|U.S. Department of Justice |
Civil Rights Division
|Office of the Assistant Attorney General||Washington, D.C. 20530|
| ||April 6, 1998|
Angie Rogers LaPlace, Esq.
Assistant Attorney General
P.O. Box 94005
Baton Rouge, Louisiana 70804-9005
This refers to your request that the Attorney General reconsider and withdraw the January 13, 1998, objection interposed under Section 5 of the Voting Rights Act, 42 U.S.C. 1973c, to the provisions in Section 2 of Act No. 1420 (1997) concerning the time period during which voting precinct boundaries cannot be changed in the State of Louisiana. We received your request on February 3, 1998.
We have reconsidered our earlier determination on this matter based on the information you have advanced in support of your request along with other information in our files.
Our objection to the proposed precinct freeze was informed by our experiences under Section 5 in reviewing submissions of numerous redistricting plans adopted by Louisiana parishes and school boards following the 1990 Census. We described our conclusions regarding the likely effect of the proposed precinct freeze as follows:
Our review of post-1990 Census redistricting submissions for parish governing authorities and school districts in the state suggests that if parish officials lack the authority to make changes in voting precinct lines during the entire period when most redistricting will occur, local officials may be forced to adopt plans that do not fairly recognize minority voting strength. Thus, the proposed changes may well hamper the ability of state and local officials to draw districts that do not fragment, pack or submerge minority voters, and, in the context of racially polarized voting, may well leave minority voters worse off in terms of their electoral opportunity under post-2000 redistricting plans. Voting changes that will "lead to a retrogression in the position of . . . minorities with respect to their effective exercise of the electoral franchise," violate Section 5. See Beer v. United States, 425 U.S. 130, 141 (1976).
While we are not unmindful of the state's interest in ensuring the orderly administration of elections, that interest must be bounded in some reasonable way so as not to impinge too heavily on the important federal interest the state and its political subdivisions have in complying with the requirements of federal law. Under the proposed freeze provisions, local officials will be hamstrung in their efforts to comply with the Voting Rights Act because the state has not taken any steps to ensure that they will have an opportunity to adjust voting precinct boundaries in the context of redistricting in order to avoid the impact on minority voting strength that rigid adherence to the "whole precinct" redistricting requirement is likely to produce.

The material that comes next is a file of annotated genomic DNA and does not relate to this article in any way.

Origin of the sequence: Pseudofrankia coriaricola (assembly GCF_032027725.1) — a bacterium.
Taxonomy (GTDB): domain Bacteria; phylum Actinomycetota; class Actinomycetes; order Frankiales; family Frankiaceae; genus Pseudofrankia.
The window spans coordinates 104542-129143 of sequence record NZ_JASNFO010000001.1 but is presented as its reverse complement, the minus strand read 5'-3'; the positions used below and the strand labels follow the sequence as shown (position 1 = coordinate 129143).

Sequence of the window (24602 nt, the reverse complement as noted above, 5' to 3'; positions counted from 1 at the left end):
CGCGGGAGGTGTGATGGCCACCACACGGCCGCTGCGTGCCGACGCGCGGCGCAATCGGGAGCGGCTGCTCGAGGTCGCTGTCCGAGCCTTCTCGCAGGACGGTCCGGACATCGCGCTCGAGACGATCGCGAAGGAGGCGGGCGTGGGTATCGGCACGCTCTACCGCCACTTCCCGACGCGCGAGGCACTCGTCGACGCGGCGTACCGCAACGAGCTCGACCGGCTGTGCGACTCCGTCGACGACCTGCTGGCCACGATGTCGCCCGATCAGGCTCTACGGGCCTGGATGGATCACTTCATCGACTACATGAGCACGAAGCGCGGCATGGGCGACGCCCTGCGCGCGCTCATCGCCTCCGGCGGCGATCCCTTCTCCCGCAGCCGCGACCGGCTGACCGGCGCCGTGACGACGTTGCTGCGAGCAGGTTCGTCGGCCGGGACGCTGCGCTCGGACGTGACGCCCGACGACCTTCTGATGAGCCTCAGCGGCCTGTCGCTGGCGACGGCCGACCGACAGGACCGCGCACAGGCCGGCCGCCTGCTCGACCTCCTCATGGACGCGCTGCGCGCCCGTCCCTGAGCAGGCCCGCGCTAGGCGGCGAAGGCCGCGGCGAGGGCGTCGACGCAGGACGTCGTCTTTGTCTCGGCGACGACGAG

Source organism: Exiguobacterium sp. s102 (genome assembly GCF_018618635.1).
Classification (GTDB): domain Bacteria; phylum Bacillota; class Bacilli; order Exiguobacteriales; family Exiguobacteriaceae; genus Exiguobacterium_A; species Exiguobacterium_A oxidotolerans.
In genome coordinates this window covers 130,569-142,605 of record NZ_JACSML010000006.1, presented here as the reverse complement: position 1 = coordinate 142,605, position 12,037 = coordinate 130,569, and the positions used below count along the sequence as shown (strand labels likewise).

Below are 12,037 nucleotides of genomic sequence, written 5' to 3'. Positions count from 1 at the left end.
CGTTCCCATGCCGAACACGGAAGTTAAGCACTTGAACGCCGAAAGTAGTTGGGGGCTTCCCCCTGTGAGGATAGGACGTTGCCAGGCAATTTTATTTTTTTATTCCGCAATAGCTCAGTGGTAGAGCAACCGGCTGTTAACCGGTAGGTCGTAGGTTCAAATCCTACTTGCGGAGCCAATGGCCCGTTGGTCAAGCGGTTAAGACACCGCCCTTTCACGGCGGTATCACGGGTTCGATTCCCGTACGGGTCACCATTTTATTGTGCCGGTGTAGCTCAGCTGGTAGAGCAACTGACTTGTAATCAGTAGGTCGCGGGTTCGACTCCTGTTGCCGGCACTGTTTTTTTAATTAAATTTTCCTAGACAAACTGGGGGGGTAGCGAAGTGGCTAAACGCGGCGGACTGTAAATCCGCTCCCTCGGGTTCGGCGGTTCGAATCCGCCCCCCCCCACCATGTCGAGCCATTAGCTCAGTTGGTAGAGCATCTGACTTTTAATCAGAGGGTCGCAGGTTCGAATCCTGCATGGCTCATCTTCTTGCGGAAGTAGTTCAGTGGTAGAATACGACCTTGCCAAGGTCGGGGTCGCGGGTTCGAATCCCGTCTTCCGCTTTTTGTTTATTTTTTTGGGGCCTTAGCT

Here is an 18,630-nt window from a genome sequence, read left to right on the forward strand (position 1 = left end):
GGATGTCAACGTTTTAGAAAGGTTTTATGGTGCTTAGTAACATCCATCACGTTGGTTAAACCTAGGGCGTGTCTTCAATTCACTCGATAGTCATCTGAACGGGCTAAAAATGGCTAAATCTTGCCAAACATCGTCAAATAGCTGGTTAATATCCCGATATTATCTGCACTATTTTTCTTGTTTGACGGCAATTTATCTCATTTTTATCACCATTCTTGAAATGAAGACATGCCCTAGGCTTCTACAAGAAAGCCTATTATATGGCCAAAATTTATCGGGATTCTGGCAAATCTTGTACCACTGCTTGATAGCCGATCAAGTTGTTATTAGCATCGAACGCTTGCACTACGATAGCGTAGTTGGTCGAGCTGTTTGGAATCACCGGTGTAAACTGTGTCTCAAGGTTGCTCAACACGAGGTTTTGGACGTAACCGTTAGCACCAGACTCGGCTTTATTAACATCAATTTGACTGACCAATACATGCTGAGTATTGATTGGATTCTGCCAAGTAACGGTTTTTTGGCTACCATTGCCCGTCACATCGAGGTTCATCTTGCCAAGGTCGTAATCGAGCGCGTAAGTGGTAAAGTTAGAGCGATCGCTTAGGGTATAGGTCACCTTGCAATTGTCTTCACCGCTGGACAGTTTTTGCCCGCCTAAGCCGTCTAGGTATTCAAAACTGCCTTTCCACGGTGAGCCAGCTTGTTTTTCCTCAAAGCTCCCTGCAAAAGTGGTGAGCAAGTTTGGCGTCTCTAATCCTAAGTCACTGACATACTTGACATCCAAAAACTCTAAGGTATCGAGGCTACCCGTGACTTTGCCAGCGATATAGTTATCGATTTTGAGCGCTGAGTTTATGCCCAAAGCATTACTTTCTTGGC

Your request for reconsideration relies solely on an accompanying letter from Representative Emile "Peppi" Bruneau, Speaker Pro Tempore of the Louisiana House of Representatives. That letter repeated much of the information previously provided by the state in a November 5, 1997, letter, which we had considered before reaching our decision to interpose our objection. Representative Bruneau's letter did not contain any new information or argument addressing the specific concerns, quoted above, which prompted our objection. Consequently, I remain unable to conclude that the State of Louisiana has carried its burden of showing that the submitted change has neither a discriminatory purpose nor a discriminatory effect. See Georgia v. United States, 411 U.S. 526 (1973); see also the Procedures for the Administration of Section 5 (28 C.F.R. 51.52). Therefore, on behalf of the Attorney General, I must decline to withdraw the objection to provisions in Section 2 of Act 1420 which provide for a period of time during which voting precinct boundaries cannot be changed.
As we previously advised, you may seek a declaratory judgment from the United States District Court for the District of Columbia that the proposed change has neither the purpose nor will have the effect of denying or abridging the right to vote on account of race, color, or membership in a language minority group. We remind you that until such a judgment is rendered by that court, the objection by the Attorney General remains in effect and the proposed change continues to be legally unenforceable. See Clark v. Roemer, 500 U.S. 646 (1991); 28 C.F.R. 51.10.
|Bill Lann Lee |
Acting Assistant Attorney General
Civil Rights Division